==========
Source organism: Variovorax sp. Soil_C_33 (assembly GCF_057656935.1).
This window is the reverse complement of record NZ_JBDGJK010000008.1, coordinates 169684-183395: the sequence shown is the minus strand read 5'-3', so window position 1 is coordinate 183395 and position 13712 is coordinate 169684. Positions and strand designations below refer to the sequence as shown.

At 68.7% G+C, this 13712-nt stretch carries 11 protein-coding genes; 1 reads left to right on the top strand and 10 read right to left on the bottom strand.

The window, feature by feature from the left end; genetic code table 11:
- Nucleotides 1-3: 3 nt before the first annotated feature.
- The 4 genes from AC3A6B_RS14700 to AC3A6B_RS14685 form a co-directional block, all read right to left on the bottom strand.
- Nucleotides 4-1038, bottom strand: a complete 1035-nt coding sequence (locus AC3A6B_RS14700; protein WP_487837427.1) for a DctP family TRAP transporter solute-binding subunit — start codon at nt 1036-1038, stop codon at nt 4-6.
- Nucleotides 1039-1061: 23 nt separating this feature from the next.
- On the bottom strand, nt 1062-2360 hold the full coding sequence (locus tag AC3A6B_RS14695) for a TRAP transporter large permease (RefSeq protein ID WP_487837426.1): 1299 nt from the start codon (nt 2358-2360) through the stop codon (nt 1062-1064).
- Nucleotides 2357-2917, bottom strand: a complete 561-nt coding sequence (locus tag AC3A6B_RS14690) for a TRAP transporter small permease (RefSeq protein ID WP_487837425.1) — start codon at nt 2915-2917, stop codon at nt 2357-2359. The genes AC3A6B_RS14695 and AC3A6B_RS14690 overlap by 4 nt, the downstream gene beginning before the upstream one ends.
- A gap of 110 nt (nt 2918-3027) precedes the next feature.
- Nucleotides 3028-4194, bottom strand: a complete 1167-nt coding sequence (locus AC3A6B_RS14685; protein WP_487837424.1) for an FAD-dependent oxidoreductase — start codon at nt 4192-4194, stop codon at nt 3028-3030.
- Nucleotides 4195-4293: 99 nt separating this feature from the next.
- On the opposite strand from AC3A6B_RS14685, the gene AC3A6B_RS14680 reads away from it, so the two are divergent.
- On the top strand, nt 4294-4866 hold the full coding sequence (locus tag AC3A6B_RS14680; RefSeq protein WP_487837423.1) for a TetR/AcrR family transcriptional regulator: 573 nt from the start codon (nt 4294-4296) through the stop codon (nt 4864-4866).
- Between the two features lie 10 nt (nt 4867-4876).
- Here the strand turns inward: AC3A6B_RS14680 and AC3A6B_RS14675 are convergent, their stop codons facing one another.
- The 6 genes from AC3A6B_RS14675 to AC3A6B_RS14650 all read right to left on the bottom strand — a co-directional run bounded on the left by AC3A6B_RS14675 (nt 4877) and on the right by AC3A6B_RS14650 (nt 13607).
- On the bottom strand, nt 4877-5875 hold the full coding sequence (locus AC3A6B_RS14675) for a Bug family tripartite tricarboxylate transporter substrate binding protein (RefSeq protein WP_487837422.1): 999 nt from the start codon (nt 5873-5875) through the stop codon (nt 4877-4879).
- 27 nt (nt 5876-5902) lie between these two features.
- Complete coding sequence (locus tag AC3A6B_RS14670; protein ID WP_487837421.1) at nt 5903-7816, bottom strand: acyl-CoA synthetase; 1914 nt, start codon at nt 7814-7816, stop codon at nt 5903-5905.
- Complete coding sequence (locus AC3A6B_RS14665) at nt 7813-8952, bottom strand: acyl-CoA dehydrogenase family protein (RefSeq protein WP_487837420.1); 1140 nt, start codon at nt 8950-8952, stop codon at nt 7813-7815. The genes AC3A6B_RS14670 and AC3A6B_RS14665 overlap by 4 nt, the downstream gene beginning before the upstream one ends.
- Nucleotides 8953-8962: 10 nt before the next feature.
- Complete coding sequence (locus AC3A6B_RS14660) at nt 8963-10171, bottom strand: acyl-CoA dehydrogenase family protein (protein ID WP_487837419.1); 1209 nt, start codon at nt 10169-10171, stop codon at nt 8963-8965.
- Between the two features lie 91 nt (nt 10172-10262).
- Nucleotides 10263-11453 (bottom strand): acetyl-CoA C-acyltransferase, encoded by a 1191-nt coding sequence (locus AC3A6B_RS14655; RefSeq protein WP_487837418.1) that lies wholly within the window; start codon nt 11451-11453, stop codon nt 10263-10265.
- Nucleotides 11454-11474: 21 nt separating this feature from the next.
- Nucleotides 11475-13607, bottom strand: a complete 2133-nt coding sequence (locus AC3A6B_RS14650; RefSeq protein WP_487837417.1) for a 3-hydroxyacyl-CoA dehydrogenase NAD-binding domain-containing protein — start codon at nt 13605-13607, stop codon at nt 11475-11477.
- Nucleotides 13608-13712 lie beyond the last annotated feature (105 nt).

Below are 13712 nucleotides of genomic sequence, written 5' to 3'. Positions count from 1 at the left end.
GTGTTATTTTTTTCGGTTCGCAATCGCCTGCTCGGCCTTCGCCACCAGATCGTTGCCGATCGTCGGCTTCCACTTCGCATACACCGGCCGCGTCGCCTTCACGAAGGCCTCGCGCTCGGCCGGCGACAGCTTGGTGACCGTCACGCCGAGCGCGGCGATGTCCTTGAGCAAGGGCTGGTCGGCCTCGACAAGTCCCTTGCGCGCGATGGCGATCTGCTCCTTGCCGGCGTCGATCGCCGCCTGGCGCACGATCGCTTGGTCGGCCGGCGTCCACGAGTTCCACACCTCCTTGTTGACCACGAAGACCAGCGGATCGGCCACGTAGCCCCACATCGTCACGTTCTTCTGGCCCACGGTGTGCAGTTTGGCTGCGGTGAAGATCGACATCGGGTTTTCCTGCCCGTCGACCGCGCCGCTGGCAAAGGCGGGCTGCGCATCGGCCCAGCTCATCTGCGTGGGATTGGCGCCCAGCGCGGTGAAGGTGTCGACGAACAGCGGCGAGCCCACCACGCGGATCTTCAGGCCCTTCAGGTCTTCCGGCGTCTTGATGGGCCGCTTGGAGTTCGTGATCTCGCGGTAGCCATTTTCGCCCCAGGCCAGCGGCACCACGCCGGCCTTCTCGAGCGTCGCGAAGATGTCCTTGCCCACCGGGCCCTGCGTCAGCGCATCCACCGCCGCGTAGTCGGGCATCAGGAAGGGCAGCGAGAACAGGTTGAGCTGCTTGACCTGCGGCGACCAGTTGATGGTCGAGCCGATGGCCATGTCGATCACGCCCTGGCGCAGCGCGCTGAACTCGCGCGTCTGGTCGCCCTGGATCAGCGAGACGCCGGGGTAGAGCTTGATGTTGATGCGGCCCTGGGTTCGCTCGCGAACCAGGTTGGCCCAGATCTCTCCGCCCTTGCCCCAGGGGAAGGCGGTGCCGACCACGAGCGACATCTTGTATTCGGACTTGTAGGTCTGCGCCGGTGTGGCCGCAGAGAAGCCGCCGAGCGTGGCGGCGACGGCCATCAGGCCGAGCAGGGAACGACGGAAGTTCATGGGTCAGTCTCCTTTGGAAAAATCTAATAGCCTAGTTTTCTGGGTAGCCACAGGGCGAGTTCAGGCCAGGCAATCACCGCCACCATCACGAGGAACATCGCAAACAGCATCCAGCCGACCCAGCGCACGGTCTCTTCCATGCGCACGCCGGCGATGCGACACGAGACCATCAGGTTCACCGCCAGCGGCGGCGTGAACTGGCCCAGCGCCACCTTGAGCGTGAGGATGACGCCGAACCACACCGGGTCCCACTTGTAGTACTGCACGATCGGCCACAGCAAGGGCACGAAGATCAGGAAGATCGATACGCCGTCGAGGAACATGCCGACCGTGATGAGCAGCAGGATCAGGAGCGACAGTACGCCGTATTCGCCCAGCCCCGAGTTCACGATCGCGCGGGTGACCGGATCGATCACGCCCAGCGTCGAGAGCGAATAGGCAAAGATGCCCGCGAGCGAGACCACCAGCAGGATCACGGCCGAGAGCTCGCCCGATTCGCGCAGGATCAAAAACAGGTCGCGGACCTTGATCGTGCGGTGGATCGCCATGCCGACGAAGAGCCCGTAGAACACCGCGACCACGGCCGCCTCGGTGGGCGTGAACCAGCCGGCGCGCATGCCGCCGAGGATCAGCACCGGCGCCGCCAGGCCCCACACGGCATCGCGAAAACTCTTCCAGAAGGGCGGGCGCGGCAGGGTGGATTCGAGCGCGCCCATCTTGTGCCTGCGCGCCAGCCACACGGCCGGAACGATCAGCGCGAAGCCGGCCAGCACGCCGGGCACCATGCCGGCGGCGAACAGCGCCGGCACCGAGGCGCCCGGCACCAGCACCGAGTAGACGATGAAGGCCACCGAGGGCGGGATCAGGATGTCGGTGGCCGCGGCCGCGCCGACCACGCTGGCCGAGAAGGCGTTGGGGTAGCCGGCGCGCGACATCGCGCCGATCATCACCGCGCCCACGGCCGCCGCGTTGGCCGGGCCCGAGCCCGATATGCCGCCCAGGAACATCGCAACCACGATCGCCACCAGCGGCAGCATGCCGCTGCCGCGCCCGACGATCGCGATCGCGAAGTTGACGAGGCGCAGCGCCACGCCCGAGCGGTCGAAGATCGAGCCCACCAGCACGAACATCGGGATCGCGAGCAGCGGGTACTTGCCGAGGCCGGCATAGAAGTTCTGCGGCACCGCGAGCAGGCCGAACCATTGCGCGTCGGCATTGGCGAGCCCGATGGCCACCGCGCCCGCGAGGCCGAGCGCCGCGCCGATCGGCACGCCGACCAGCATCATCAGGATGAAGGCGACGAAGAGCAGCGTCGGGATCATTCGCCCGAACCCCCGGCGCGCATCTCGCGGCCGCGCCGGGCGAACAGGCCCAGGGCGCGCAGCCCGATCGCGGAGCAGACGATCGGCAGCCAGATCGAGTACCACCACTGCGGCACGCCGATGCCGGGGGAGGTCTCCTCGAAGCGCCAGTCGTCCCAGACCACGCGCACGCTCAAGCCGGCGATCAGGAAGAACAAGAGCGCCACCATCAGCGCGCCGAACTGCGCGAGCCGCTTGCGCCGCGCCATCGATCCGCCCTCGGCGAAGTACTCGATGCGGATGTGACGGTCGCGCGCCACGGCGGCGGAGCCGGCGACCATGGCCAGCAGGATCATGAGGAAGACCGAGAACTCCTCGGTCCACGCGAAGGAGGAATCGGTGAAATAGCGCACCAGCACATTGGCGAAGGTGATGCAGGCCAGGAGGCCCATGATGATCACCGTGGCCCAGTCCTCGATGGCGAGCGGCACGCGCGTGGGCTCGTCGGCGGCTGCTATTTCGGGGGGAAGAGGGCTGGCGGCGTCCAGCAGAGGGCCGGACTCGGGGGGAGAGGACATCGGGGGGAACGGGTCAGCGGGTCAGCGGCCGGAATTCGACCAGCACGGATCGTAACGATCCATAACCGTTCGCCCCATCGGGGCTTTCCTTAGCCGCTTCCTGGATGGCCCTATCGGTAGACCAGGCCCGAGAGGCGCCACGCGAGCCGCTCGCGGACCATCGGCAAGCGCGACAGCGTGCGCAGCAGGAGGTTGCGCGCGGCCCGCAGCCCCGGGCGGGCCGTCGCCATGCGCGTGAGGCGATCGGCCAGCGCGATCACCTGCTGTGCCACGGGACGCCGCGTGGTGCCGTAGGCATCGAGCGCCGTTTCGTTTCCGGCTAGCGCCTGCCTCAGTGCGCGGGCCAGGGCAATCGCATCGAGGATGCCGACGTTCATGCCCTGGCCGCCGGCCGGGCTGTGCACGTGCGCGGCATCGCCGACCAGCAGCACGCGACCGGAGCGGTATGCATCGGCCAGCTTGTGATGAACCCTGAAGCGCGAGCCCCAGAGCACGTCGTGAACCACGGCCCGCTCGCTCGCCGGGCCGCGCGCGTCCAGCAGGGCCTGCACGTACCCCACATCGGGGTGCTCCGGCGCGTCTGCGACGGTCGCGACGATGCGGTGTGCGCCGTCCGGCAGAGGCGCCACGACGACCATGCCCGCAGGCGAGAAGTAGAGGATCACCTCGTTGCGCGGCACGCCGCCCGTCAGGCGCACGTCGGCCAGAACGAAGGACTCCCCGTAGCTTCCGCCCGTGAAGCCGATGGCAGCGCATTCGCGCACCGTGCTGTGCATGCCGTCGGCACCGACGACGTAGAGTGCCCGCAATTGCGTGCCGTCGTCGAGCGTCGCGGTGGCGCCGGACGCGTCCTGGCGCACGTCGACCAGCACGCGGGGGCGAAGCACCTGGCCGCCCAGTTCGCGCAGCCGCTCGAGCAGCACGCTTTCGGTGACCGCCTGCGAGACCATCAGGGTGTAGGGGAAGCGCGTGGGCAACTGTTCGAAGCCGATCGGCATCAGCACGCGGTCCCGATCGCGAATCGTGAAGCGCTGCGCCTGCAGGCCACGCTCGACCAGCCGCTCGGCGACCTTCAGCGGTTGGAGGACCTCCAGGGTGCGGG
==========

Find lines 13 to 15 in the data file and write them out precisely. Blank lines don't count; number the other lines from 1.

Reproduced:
- Nucleotides 4195-4293: 99 nt separating this feature from the next.
- On the opposite strand from AC3A6B_RS14685, the gene AC3A6B_RS14680 reads away from it, so the two are divergent.
- On the top strand, nt 4294-4866 hold the full coding sequence (locus tag AC3A6B_RS14680; RefSeq protein WP_487837423.1) for a TetR/AcrR family transcriptional regulator: 573 nt from the start codon (nt 4294-4296) through the stop codon (nt 4864-4866).